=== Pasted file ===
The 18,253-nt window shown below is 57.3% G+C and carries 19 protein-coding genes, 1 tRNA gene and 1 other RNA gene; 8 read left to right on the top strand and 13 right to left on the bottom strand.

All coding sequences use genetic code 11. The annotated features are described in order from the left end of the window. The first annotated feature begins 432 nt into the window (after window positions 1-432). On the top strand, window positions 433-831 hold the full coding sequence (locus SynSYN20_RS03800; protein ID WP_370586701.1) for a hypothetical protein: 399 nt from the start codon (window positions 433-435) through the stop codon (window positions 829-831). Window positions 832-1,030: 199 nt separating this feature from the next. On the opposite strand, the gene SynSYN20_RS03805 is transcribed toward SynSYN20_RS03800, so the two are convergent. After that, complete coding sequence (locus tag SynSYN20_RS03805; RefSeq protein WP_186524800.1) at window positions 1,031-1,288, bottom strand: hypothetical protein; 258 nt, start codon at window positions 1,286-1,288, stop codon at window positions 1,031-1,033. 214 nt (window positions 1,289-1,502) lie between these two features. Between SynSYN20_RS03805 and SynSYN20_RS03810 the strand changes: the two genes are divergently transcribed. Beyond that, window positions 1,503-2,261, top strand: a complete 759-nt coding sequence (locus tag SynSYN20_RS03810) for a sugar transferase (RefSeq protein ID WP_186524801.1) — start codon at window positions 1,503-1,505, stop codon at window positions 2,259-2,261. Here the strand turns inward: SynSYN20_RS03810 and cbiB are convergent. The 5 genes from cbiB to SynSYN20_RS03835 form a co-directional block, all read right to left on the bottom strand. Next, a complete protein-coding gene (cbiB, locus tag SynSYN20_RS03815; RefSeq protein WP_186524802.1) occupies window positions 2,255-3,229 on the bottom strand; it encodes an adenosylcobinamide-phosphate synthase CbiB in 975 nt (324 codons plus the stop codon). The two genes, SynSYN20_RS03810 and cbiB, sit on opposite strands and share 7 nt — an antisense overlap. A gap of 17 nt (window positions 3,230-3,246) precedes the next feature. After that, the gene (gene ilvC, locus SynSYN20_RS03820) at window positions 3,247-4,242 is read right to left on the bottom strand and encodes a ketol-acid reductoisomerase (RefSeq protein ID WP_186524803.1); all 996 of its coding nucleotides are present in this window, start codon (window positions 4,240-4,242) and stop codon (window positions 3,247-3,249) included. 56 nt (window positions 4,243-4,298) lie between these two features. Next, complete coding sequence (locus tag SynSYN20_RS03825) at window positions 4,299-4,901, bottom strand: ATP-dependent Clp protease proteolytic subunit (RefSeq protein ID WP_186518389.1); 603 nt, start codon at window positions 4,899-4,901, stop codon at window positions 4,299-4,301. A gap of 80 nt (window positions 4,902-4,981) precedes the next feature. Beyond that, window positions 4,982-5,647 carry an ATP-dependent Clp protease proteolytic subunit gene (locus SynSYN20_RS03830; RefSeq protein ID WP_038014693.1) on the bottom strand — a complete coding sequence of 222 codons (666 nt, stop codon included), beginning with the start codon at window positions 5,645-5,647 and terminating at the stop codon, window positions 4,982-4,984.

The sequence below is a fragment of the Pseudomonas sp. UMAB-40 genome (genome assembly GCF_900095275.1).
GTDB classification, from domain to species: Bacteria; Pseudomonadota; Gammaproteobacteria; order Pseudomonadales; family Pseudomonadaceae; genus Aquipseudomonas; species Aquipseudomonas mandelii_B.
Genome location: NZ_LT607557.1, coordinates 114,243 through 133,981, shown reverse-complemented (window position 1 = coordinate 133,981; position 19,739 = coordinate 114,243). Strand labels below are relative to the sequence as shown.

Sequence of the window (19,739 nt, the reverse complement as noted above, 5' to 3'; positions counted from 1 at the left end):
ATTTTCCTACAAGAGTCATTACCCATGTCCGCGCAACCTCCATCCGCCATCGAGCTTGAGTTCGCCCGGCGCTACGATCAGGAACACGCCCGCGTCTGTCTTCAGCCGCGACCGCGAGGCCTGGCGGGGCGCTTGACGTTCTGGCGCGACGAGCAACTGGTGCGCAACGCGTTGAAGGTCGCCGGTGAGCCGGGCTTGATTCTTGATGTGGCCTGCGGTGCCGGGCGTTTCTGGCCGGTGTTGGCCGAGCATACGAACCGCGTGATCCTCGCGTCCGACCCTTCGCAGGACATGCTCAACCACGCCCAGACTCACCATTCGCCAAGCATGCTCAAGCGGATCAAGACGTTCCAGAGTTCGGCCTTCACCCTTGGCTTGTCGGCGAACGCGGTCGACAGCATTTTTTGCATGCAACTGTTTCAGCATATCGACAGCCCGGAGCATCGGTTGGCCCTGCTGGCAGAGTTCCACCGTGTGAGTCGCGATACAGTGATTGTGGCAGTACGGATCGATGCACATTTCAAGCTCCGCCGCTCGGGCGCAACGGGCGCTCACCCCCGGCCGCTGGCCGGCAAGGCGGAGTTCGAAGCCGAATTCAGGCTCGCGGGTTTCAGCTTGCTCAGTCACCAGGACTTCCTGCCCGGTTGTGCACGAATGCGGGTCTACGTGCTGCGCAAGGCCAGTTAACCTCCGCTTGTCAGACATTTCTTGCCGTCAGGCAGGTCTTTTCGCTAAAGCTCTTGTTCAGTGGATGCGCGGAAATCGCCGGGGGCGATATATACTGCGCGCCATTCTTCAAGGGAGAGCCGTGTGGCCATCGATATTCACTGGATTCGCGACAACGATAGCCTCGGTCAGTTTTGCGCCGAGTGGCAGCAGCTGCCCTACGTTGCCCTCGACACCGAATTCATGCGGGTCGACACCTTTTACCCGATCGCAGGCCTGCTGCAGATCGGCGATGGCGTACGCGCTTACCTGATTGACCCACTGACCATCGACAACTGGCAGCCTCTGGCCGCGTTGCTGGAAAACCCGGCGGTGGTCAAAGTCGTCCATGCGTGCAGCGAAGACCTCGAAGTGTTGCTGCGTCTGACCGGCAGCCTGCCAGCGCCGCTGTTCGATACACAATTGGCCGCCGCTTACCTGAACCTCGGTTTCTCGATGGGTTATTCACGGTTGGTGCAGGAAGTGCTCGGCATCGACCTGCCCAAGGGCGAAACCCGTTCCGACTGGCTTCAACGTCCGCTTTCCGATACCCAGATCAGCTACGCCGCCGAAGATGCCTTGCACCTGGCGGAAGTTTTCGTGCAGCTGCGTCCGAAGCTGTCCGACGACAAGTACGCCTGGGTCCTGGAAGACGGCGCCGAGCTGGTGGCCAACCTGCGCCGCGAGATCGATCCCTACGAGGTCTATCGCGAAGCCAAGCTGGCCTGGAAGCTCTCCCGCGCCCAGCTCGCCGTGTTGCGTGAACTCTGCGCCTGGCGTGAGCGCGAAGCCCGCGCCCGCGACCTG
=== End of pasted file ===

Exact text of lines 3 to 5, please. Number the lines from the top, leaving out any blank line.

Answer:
The sequence below is a fragment of the Pseudomonas sp. UMAB-40 genome (genome assembly GCF_900095275.1).
GTDB classification, from domain to species: Bacteria; Pseudomonadota; Gammaproteobacteria; order Pseudomonadales; family Pseudomonadaceae; genus Aquipseudomonas; species Aquipseudomonas mandelii_B.
Genome location: NZ_LT607557.1, coordinates 114,243 through 133,981, shown reverse-complemented (window position 1 = coordinate 133,981; position 19,739 = coordinate 114,243). Strand labels below are relative to the sequence as shown.